by Madeline Bruser

“I can’t get this passage to work! My hands won’t do it!”

“Yesterday this piece went so smoothly. Why does it feel so uncomfortable today?”

“What’s wrong with me? I’ve played this phrase a hundred times and it still sounds wretched!”

Probably every musician can identify with at least one of these expressions of frustration in practicing.

Mastering a piece of music involves all of our faculties—physical, sensory, emotional, and intellectual. It’s a great feeling when all of these are working well together and we can be thoroughly engaged in making music. But because practicing requires us to coordinate so many of our abilities at once, it’s bound to include many moments of frustration.

But Now What?

The question is, what do we do when we feel such frustration? Do we stop and look into what might be causing it, with an open mind? Or do we fail to even notice our frustration before it gets out of control and turns into a storm of clenched hands, curses, and despair?

Your answer to this question may fall somewhat in between these two extremes. But in any case, how you answer this question can make all the difference in how effective your practicing is, and in what kind of energy you bring to performing. It can make the difference between joy and misery in your musical life.

See if you recognize yourself in some of these common responses to frustration in practicing:

Pushing Yourself Harder

“If this passage won’t fall into place and lie flat, I’ll just make it do it.” Witness the clenched jaw, tightening arms, and rising speed and volume, as the passage gets worse instead of better.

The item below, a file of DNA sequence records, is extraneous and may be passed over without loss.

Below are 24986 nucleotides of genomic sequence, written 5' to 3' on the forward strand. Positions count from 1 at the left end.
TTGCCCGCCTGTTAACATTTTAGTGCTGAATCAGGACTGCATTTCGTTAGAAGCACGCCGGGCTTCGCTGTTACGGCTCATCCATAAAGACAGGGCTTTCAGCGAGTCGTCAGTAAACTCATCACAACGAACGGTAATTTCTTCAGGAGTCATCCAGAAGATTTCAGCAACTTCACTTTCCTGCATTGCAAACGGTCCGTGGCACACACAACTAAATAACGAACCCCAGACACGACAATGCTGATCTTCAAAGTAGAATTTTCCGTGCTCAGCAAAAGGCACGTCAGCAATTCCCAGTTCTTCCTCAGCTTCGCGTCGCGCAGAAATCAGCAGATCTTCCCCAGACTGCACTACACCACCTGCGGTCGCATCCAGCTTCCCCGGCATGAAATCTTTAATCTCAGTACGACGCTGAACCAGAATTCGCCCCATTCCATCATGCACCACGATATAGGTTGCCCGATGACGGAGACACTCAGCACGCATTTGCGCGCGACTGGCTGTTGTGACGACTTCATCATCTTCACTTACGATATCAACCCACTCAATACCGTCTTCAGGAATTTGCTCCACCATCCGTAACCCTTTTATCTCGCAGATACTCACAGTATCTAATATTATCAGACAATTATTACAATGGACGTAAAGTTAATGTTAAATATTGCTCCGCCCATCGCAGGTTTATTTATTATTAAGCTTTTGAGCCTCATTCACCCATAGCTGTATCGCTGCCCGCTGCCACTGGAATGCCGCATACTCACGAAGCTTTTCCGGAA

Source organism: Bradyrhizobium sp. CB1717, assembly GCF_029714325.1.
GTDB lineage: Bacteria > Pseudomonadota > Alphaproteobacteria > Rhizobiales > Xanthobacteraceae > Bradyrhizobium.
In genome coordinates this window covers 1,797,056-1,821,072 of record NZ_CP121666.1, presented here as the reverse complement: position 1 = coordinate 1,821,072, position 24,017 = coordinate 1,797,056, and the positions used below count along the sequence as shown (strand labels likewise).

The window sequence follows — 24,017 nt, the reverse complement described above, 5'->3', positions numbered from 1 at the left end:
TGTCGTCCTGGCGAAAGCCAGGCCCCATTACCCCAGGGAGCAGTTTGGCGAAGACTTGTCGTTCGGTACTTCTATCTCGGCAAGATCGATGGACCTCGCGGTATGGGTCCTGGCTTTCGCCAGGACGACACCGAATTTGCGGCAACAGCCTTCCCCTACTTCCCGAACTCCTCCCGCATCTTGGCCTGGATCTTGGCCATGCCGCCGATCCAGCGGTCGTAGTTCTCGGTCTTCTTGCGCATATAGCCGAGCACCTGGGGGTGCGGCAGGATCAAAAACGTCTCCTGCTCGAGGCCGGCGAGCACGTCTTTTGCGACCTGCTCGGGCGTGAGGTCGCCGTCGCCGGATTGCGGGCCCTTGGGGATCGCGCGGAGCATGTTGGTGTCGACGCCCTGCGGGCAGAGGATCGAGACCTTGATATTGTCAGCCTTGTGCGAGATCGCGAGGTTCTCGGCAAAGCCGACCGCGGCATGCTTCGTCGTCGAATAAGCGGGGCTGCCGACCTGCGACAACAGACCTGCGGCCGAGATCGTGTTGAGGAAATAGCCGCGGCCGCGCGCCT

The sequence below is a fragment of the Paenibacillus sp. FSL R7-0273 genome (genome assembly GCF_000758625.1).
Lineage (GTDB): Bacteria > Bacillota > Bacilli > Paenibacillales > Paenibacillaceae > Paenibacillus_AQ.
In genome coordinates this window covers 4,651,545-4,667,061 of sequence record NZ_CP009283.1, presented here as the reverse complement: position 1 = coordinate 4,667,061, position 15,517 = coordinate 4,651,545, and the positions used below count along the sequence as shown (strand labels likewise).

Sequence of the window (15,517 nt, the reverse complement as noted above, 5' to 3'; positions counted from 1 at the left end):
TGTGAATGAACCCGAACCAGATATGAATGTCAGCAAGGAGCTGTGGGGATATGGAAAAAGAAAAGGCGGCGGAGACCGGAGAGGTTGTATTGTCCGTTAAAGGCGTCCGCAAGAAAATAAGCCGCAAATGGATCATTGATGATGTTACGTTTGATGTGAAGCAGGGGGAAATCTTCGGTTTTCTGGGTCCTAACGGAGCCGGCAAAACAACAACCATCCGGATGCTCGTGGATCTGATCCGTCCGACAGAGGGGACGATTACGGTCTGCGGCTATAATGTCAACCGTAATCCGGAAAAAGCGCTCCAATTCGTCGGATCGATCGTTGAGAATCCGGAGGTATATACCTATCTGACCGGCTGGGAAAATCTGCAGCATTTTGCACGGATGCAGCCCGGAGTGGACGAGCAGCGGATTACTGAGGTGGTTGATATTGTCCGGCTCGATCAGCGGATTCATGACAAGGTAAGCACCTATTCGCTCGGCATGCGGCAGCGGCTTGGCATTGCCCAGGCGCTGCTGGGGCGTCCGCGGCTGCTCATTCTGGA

This approach often leads to the next one:

Berating Yourself

You throw up your hands in despair, blaming yourself for being too uncoordinated, untalented, stupid, or lazy–or all of the above—for not being able to get the music to sound the way you want it to. You forget how to smile. Your life looks doomed.

Which may lead to the next one:

Practicing Excessively

You obsess about practicing and decide to reinforce any weak spots you perceive in the passage with the equivalent of concrete and steel, spending ten hours a day at your instrument, and putting your meals in the blender so you can save time by drinking your food instead of chewing it. (I actually did this once, though not because I was determined to nail a certain tough passage but because I wanted to learn and memorize Beethoven’s Emperor Concerto in a week. I can’t remember a note of it now.)

Funny? Good. We need to laugh at ourselves for such lapses in our sanity.

The good news is that in experiencing such insanity, we can be inspired to look for an alternative. In fact, that’s how I ended up trying mindfulness meditation, which led me to develop the Art of Practicing, and later, to write the book.

Bigger Issues

We definitely have to work with the huge, crucial issues of having a reliable instrumental or vocal technique, intimate knowledge of the score, and complete engagement with the sounds, sensations, and rhythmic flow of a piece of music. But apart from meeting these major demands, we can also free ourselves from frustration by following a series of intelligent steps.

Stepladder to Freedom

  1. Recognize that you’re frustrated. This is the essential first step. Typical signs include less enjoyment, more stress, tighter muscles, and creeping self-doubt. Notice where the tension or stress is located in your body.
  2. Realize that the reason you feel frustrated is that you care a lot about the music and about your playing, and you want to do well.
  3. Appreciate yourself for caring and for investing so much time and effort—right now, and during all the years you’ve spent studying your instrument.
  4. Notice if taking a moment to appreciate yourself in that way changes the energy in your body. Do you feel softer, warmer, or more settled? More human and alive? Happier? Where is this energy located in your body?
  5. If any of these changes happen, realize that this kind of energy is more conducive to making music than getting caught in a knot of frustration.
  6. Reflect on what you love about the music you’re practicing, and about being a musician.